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Massachusetts Court of Appeals: Instructional Videotape Not Learned Treatise

On March 15, 1990, a Massachusetts court of appeals ruled that an instructional medical videotape was not a learned treatise and was therefore inadmissible as evidence in a medical malpractice case.

Stanley G. Simmons, 69, was a patient of Dr. Peter M. Yurchak, a cardiologist. Simmons has previously been given a heart valve transplant, replacing a valve with a prosthetic one. Simmons developed an infection, then suffered a stroke which left him unable to work. This medical malpractice lawsuit resulted from Simmons allegation that he had a bacterial infection of the heart valves which caused the stroke and that Yurchak had misdiagnosed his infection as viral. A jury found that Yurchak had not been medically negligent. Simmons appealed some evidentiary rulings.

In one evidentiary ruling, the trial court refused to allow into evidence a videotape produced by the American Medical Association on fevers of unknown origin. The trial court ruled it was inadmissible and not covered by the learned treatise exception, G. L. e. 233, § 79C. The court of appeals agreed, holding that to add videotapes to § 79C would constitute judicial legislating. The court of appeals held that the legislature would have to add instructional videotapes to § 79C should it desire their inclusion in that statute.

The trial court also excluded portions of the testimony of Simmons’s son regarding how his father felt while going through the two-week ordeal of the infection prior to the stroke. It was alleged that the father’s stroke had affected his memory and the son’s testimony was thus necessary. The trial court held that the son’s testimony was largely excluded by the hearsay rule. The son did testify as to his own first-hand observations of his father’s condition, but was not allowed to relate what the father had said about how he felt. The court of appeals upheld this ruling, noting with approval the trial court’s determination of the untrustworthiness and cumulative nature of the son’s proffered testimony.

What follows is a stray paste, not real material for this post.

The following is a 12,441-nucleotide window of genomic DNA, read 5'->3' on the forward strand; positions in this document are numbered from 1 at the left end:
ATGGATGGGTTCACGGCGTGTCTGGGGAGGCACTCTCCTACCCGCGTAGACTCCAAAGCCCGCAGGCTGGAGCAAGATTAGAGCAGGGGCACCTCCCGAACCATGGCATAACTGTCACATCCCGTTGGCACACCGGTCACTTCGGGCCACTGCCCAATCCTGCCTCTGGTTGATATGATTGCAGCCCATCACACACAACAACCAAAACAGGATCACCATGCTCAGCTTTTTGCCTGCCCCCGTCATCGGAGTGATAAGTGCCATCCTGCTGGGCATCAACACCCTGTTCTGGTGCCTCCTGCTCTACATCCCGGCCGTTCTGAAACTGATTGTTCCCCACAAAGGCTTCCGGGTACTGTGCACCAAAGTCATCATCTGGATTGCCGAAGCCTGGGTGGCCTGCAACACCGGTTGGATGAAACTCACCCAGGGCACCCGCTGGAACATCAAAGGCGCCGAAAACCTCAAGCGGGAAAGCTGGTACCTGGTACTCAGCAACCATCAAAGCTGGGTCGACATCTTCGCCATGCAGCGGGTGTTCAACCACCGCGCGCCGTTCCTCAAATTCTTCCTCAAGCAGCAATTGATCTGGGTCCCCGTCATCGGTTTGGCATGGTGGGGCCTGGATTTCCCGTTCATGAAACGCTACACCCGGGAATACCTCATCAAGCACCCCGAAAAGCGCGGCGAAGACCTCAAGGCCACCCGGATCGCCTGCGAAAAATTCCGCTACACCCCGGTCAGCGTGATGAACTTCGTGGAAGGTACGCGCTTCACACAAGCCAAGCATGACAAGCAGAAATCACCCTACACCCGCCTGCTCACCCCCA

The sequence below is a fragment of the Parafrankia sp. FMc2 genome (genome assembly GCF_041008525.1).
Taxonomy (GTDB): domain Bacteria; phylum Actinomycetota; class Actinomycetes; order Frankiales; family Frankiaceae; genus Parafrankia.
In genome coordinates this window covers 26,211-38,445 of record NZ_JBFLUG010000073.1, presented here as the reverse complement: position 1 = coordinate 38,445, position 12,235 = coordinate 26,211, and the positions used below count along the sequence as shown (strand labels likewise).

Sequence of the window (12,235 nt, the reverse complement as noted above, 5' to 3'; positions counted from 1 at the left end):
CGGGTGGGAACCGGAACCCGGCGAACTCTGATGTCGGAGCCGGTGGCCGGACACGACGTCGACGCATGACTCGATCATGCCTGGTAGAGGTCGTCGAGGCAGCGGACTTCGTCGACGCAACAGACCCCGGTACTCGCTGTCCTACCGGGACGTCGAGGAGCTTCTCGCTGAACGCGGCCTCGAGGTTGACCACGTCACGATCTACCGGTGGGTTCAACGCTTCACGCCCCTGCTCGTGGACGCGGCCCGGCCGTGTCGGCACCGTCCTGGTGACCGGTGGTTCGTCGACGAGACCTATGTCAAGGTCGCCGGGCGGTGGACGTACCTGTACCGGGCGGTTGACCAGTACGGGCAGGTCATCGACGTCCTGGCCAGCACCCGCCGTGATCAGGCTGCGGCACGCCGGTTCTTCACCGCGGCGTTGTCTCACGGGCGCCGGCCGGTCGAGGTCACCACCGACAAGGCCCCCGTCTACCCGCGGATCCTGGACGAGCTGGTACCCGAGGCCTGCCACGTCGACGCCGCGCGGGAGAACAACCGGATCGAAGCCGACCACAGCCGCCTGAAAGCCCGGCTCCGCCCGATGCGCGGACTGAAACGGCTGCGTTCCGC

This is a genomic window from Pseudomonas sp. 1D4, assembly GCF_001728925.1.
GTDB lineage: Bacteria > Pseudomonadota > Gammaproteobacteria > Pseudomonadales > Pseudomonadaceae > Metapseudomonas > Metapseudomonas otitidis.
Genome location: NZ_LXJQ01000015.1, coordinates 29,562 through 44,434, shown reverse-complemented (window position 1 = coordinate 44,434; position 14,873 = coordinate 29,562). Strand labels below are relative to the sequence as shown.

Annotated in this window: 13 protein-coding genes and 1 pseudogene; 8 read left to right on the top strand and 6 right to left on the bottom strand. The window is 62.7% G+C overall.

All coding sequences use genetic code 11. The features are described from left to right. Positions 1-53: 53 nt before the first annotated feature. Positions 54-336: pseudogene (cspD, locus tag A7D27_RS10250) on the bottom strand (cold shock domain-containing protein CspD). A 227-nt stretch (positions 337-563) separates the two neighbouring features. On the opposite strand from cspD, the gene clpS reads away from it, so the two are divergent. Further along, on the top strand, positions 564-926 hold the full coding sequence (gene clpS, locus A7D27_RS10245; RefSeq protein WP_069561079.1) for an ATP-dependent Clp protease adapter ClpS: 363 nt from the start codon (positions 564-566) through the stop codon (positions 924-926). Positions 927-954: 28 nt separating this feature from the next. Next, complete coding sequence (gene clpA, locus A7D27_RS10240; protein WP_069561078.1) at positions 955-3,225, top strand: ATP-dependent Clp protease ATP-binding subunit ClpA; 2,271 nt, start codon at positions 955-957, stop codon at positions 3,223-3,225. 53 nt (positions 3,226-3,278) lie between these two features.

In a final significant evidentiary ruling, the court of appeals held that a medical specialist was not excluded from testifying outside his or her field of specialization provided “the witness has sufficient education, training, experience and familiarity with the subject matter of the testimony.” However, as this ruling did not affect the outcome of the trial, the trial court’s decision was affirmed. See: Simmons v. Yurchak, 28 Mass.App.Ct. 371; 551 N.E.2d. 539.

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Related legal case

Simmons v. Yurchak